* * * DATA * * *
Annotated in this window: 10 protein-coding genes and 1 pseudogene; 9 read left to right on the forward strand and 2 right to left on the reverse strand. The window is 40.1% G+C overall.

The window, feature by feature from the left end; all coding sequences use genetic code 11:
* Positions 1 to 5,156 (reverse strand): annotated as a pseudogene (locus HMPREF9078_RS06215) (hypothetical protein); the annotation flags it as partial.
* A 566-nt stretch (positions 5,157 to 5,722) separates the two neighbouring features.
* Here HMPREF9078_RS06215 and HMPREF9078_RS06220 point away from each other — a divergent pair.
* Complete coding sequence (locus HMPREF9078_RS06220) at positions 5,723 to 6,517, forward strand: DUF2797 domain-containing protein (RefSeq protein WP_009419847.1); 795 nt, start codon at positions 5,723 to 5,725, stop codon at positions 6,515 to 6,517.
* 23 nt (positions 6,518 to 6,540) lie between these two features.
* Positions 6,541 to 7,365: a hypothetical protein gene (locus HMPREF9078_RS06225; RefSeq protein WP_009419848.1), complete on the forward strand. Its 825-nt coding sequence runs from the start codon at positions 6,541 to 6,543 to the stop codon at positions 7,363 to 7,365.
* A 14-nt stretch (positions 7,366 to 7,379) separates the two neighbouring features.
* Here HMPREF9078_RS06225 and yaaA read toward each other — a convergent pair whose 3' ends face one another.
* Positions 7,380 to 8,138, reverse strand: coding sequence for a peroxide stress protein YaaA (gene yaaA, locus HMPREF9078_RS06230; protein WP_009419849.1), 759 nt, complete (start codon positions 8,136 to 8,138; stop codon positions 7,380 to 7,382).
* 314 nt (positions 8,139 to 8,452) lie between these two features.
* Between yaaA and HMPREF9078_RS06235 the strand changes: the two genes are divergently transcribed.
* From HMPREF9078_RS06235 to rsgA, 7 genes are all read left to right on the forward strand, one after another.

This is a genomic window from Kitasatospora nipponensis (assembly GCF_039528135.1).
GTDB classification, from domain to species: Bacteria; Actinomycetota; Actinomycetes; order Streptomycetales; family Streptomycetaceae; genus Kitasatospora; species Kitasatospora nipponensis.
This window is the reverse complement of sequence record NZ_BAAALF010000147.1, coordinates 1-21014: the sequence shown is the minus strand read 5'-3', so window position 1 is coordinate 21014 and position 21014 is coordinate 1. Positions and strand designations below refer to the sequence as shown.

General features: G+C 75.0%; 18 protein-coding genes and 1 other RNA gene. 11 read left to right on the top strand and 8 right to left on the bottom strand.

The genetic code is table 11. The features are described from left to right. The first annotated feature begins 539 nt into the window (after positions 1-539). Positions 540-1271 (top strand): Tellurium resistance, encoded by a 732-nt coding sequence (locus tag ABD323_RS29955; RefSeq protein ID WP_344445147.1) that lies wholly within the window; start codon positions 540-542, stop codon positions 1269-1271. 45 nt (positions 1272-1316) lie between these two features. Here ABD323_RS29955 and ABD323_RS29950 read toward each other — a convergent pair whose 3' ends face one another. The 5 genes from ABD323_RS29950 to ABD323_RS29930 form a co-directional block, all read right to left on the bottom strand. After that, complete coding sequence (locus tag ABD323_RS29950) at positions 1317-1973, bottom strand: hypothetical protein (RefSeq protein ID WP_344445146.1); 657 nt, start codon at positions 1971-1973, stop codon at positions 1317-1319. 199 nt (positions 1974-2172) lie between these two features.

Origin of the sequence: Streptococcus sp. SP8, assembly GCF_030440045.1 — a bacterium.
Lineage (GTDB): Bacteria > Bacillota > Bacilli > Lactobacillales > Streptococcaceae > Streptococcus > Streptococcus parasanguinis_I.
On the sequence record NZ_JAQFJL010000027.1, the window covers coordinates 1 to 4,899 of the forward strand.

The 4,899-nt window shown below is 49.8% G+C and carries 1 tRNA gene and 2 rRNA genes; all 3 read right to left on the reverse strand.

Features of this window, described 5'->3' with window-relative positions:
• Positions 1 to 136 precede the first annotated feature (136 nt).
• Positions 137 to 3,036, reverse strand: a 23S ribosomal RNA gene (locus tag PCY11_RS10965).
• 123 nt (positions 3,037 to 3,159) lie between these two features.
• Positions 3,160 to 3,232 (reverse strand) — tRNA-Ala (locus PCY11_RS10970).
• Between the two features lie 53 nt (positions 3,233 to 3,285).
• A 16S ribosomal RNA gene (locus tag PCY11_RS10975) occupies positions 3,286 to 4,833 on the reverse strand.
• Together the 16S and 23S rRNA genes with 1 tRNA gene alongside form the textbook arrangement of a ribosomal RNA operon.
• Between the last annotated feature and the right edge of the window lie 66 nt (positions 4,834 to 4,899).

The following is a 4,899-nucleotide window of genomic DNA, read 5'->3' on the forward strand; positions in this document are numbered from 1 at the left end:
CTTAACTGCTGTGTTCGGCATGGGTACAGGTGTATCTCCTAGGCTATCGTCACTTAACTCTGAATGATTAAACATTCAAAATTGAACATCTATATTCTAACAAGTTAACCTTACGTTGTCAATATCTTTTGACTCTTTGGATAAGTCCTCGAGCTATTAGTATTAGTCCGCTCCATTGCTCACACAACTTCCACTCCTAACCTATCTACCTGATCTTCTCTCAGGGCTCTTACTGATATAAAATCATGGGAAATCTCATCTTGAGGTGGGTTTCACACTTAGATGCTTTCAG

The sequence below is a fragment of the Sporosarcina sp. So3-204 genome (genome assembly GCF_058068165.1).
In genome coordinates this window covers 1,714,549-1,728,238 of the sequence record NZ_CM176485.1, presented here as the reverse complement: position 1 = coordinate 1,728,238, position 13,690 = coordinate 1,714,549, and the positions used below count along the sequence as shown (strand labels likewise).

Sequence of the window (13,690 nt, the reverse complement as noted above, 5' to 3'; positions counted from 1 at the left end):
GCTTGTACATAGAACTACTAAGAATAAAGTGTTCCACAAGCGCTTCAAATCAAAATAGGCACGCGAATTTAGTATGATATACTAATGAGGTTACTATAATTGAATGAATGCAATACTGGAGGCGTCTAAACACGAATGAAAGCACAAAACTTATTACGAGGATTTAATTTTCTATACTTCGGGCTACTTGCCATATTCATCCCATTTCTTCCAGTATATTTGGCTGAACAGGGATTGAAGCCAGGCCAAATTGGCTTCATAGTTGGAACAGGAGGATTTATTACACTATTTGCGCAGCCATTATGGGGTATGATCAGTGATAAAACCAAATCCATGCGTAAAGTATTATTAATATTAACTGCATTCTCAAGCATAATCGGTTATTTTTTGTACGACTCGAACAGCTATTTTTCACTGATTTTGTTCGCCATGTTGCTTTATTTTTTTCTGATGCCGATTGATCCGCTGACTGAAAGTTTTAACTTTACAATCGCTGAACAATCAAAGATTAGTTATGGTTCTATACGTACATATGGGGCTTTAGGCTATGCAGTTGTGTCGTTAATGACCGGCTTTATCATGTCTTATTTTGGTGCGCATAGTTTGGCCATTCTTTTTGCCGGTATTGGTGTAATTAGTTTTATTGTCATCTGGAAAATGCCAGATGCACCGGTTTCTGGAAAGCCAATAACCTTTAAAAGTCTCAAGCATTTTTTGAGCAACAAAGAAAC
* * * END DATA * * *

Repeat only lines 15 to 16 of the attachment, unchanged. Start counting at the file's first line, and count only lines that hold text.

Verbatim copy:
This is a genomic window from Kitasatospora nipponensis (assembly GCF_039528135.1).
GTDB classification, from domain to species: Bacteria; Actinomycetota; Actinomycetes; order Streptomycetales; family Streptomycetaceae; genus Kitasatospora; species Kitasatospora nipponensis.